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  #1  
Old 11-03-2003, 05:38 AM
johan6504
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Removing lower timing chain cover on my M104??

Hi
I have been active in benzworld before but havenít been able to get a good answer on this question.
I have an oil leak in the lower part of the timing chain cover. I have been able to fix the head gasket and the top part of the cover but can figure out how to get the lower part off. The major problem seems to be the removal of the damper wheel (the wheel with the TDC mark). Does any one of you know how this is done?

Regards
Johan Lundberg
Sweden
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  #2  
Old 11-04-2003, 10:49 AM
johan6504
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Question The oil is pouring out of the car, I could certainly use some help here.

I am getting a little desperate
Johan Lundberg
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  #3  
Old 11-04-2003, 12:44 PM
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I don't know about the damper itself, but I know that the crankshaft pulley nut is torqued to over 250 lbs-ft. i would think that you;d need a substantial gear puller to get the damper off as well.
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'94 W124.036 249/040 leder; 8.25x17 EvoIIs
'93 W124.036 199/040 leder; 8.25x17 EvoIIs, up in flames...LITERALLY!
'93 W124.036 481/040 leder; euro delivery; 8.25x17 EvoIIs
'88 R107.048 441/409 leder; Euro lights
'87 W201.034 199/040 leder; Euro lights; EvoII brakes; 8x16 EvoIs - soon: 500E rear brakes
'70 R113.044 050/526; factory alloys; Euro lights
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  #4  
Old 11-04-2003, 02:53 PM
johan6504
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Best way to stop the engine from turning while removing the crankshaft pulley nut?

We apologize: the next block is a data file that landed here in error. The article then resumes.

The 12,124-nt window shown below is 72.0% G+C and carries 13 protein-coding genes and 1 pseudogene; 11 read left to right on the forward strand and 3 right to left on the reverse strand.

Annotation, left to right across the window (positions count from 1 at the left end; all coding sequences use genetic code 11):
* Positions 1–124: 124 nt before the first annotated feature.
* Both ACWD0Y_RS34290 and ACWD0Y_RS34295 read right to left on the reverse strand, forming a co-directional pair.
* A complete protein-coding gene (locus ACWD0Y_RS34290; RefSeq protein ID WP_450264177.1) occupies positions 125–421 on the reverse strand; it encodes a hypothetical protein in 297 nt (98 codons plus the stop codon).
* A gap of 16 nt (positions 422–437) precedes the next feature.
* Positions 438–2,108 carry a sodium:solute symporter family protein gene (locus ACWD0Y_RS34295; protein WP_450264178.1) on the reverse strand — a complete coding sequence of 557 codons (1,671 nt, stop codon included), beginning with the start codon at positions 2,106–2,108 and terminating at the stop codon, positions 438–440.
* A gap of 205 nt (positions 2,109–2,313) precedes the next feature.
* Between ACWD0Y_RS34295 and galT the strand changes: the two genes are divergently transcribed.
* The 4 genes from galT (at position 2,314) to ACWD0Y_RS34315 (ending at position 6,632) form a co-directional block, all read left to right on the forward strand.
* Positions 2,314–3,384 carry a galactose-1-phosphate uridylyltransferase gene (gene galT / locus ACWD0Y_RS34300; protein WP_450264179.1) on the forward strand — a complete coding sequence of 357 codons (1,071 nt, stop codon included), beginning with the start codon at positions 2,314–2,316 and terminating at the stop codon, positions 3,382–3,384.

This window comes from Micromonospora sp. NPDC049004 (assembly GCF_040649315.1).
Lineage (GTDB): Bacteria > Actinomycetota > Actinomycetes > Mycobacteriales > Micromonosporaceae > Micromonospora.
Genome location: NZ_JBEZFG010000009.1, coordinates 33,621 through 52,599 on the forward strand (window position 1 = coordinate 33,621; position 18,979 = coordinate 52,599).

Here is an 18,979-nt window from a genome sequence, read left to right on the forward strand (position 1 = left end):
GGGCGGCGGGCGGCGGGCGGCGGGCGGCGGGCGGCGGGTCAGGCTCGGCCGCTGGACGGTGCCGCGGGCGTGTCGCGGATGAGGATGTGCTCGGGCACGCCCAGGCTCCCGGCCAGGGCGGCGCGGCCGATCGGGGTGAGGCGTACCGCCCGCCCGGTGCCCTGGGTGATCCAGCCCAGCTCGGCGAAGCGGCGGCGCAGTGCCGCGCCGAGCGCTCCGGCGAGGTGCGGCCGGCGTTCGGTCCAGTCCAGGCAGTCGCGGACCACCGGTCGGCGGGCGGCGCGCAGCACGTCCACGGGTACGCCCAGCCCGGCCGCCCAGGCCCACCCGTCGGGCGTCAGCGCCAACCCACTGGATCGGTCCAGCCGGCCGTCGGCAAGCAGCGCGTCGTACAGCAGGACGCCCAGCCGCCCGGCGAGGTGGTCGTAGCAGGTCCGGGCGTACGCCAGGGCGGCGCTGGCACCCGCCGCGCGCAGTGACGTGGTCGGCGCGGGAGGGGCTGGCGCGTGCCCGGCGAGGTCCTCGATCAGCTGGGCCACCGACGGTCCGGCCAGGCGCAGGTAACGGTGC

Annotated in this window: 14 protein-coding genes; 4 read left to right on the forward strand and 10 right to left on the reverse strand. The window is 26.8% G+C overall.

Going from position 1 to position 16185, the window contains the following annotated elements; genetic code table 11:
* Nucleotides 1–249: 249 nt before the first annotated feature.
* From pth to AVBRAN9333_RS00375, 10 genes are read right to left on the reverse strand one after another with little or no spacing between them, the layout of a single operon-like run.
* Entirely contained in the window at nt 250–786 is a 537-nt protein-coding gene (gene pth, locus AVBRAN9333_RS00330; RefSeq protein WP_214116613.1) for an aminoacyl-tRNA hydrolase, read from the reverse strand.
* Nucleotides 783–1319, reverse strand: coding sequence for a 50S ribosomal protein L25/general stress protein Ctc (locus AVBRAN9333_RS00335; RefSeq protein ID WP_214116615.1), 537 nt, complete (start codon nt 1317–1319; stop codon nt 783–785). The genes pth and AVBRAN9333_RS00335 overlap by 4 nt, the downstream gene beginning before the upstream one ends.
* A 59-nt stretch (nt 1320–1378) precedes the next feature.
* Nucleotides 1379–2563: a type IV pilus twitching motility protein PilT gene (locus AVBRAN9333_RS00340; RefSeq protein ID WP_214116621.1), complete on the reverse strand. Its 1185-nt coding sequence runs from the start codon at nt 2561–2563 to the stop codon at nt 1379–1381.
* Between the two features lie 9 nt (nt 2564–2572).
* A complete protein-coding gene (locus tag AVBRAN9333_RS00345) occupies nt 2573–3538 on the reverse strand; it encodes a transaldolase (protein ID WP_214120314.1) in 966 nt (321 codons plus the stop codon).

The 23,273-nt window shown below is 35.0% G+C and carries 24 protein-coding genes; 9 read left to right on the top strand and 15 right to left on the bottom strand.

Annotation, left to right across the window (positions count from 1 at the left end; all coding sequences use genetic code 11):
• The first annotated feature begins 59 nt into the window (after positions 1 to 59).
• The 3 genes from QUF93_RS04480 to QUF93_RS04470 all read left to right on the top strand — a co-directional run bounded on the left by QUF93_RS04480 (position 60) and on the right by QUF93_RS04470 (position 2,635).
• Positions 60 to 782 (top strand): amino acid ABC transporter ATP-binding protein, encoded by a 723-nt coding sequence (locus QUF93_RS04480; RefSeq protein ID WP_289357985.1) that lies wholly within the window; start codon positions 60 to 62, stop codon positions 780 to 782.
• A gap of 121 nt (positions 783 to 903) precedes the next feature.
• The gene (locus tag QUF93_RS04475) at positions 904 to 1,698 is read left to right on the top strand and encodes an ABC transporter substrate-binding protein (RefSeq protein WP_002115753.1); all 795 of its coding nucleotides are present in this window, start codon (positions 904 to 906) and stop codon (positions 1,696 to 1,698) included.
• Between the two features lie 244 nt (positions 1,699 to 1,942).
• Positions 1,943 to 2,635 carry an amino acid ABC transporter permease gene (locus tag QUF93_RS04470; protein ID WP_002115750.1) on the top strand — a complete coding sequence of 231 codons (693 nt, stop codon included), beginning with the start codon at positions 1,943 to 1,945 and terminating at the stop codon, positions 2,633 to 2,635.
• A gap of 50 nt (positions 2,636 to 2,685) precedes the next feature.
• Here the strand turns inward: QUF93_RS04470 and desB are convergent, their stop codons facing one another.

In what way can I stop the crankshaft from turning so that I can remove the crankshaft pully not? And what tools do I need to remove the damper wheel (is that the proper name ?)

Regards
Johan Lundberg
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  #5  
Old 11-04-2003, 03:32 PM
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Location: British Columbia, Canada
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it's called a vibration damper and if it doesn't slide right off you'd probably need to use a gear puller of some sort to pull it off of the shaft.

the only way to prevent the crank from turning is to lock the flywheel by placing a metal bar between the teeth of the flywheel and the engine block in such a way as to prevent the flywheel (and in turn, the crankshaft) from turning. pretty easy to do with the engine out of the car, but i've never tried it with the engine in.

you'd have to see if there's an inspection hole in the bell housing that would give you access to the flywheel ring-gear.

you'll also want to have someone around to help you with this.
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'94 W124.036 249/040 leder; 8.25x17 EvoIIs
'93 W124.036 199/040 leder; 8.25x17 EvoIIs, up in flames...LITERALLY!
'93 W124.036 481/040 leder; euro delivery; 8.25x17 EvoIIs
'88 R107.048 441/409 leder; Euro lights
'87 W201.034 199/040 leder; Euro lights; EvoII brakes; 8x16 EvoIs - soon: 500E rear brakes
'70 R113.044 050/526; factory alloys; Euro lights
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  #6  
Old 11-04-2003, 03:54 PM
johan6504
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Is the turning of the crank nut the normal way?

Just want to be sure I try to pull it off in the right direction:-)

Regards
Johan
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  #7  
Old 11-04-2003, 04:09 PM
engatwork's Avatar
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Location: Soperton, Ga. USA